Joe Wright‘s Darkest Hour, which I haven’t time to write about because a 1 pm Battle of the Sexes screening is breathing down my beck, is partly a celebration of the fighting spirit of Winston Churchill (winningly played by Gary Oldman in a colorful, right-down-the -middle, straight-over-the-plate performance) and partly a political drama about the wavering discord and uncertainty that gripped the British leadership in the early days of Churchill’s first term as prime minister.
It’s basically the governmental deliberation side of Chris Nolan‘s Dunkirk, or the handling of that disaster and matters of backbone and patriotism and never-say-die in May and early June of 1940.
It feels familiar and well-trod (how could it not be given all the recent Churchill portrayals?) but rousingly straightforward. It’s a stirringly square, well-handled audience movie. The easily impressed were cheering and clucking when yesterday afternoon’s Palm screening ended.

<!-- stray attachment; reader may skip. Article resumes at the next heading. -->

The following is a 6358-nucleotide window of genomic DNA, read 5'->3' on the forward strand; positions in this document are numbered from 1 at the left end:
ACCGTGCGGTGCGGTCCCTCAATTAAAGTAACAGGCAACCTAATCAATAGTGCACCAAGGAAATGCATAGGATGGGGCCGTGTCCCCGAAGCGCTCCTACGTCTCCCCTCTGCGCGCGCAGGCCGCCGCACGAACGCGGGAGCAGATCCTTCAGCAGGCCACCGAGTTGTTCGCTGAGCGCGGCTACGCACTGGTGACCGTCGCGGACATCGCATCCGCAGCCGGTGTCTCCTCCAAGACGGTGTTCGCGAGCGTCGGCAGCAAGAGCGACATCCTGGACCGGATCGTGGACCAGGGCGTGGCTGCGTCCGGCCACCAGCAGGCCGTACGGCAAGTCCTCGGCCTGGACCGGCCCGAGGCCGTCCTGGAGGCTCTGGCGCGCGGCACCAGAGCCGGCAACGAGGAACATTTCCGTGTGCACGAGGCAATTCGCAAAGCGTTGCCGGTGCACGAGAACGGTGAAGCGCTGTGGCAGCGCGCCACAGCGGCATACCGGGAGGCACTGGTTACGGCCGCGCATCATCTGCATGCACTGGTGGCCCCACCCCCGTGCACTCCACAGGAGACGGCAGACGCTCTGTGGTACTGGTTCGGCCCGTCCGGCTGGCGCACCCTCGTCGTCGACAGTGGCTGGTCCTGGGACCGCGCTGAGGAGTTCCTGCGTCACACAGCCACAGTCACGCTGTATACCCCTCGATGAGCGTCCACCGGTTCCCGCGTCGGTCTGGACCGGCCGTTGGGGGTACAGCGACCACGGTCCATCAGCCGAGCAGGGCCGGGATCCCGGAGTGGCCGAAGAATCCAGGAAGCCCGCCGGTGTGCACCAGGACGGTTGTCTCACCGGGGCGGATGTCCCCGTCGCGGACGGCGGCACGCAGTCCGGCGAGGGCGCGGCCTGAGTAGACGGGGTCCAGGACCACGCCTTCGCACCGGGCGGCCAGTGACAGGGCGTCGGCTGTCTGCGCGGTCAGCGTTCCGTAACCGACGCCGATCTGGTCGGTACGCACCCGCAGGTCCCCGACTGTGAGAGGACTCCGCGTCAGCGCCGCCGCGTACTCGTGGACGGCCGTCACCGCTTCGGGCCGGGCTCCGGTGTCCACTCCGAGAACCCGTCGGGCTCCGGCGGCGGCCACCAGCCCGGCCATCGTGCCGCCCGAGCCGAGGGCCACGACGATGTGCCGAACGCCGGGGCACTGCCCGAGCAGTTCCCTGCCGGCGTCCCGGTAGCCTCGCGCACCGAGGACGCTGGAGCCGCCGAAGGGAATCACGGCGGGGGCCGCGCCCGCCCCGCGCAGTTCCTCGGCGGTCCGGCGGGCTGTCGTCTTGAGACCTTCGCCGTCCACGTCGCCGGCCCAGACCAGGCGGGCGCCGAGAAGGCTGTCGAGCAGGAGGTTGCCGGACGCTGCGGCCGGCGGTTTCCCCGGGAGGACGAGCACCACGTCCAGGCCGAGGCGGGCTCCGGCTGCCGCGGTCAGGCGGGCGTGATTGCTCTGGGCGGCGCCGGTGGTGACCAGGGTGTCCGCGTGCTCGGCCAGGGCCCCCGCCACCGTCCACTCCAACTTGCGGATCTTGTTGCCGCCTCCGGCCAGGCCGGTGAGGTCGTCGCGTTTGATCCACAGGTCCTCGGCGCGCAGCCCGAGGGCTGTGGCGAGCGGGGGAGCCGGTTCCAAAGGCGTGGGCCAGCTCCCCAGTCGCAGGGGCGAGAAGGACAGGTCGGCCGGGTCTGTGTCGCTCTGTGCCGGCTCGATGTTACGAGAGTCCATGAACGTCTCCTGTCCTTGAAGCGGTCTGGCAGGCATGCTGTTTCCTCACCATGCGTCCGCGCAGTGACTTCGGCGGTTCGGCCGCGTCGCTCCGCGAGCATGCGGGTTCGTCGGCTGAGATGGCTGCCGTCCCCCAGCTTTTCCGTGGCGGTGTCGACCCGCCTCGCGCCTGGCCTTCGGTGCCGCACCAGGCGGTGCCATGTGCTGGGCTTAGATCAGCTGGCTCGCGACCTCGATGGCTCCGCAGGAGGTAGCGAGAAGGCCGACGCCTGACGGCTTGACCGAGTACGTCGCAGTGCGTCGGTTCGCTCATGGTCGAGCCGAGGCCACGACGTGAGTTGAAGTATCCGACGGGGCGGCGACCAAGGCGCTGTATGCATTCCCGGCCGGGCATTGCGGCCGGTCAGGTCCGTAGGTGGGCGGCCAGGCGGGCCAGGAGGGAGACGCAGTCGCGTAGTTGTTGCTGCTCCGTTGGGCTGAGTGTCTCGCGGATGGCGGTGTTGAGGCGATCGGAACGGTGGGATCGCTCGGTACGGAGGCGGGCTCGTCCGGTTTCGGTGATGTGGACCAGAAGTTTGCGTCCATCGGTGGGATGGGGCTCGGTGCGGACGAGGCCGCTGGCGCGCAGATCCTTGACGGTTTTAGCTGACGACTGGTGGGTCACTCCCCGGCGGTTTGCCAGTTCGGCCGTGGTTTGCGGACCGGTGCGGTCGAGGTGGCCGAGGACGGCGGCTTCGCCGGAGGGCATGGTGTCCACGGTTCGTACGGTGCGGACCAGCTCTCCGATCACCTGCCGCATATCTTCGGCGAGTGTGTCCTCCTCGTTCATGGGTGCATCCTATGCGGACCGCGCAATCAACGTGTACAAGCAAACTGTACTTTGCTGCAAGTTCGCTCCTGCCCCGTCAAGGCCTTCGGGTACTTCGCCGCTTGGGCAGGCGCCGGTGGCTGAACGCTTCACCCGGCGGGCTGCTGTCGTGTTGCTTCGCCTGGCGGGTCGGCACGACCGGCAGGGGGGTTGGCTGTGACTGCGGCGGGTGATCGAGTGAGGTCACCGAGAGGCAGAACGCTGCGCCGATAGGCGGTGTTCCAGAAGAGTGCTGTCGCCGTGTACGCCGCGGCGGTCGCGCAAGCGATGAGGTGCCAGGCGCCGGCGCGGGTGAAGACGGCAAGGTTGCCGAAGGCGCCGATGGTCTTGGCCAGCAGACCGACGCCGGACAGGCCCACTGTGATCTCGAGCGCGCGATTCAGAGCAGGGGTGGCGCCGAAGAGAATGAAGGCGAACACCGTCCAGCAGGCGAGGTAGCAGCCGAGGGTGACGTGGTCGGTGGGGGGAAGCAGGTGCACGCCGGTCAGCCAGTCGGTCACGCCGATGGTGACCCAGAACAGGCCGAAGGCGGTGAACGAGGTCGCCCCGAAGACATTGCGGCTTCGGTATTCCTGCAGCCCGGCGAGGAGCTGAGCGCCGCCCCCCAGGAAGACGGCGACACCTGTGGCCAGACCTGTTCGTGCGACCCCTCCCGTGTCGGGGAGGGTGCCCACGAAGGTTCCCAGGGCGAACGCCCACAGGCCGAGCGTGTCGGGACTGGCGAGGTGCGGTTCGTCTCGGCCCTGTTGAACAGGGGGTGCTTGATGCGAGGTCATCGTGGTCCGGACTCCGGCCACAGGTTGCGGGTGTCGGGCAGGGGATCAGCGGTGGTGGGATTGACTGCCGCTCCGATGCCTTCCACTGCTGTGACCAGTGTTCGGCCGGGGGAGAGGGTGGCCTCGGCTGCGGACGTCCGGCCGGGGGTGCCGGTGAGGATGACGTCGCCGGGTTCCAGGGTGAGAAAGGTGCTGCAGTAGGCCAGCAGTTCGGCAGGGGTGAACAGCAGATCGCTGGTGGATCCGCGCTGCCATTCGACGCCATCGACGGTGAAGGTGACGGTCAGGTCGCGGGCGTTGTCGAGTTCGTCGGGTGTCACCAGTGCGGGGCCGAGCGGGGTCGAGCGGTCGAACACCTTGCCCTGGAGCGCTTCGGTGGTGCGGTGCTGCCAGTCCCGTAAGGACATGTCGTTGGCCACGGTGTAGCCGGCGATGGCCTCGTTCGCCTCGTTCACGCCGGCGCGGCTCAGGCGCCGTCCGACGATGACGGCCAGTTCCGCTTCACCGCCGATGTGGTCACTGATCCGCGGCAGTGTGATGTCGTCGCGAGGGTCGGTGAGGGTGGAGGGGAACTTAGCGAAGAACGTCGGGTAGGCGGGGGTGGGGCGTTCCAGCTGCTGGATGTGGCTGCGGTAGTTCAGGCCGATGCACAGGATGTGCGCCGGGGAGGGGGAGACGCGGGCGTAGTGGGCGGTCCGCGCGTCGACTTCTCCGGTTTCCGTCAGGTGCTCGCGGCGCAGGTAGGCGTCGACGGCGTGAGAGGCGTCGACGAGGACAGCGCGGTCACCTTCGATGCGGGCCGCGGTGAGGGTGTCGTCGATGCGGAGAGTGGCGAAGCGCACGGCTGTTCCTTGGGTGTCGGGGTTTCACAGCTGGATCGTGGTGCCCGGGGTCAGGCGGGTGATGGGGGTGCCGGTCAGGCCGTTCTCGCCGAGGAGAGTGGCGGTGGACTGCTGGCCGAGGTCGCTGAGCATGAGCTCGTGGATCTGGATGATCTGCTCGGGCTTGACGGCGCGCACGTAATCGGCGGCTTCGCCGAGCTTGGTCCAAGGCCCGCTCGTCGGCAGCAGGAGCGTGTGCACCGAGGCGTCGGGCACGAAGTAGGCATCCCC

Will Oldman’s flamboyantly twitchy performance result in a Best Actor nomination? You betcha, but honestly? He’s given the kind of classically actor-ish, heavily-made-up turn that could have been performed 30 or 50 or even 70 years ago. There will be no ignoring Oldman’s work here, but it’s not wedded to the present-day zeigeist. It’s a golden-oldie performance, albeit delivered fresh and new with plenty of zing and punch. Nothing wrong with that.
And that’s all I can write for now as I have to leave for the Galaxy theatre to get in line, etc. I’ll try to fill in later.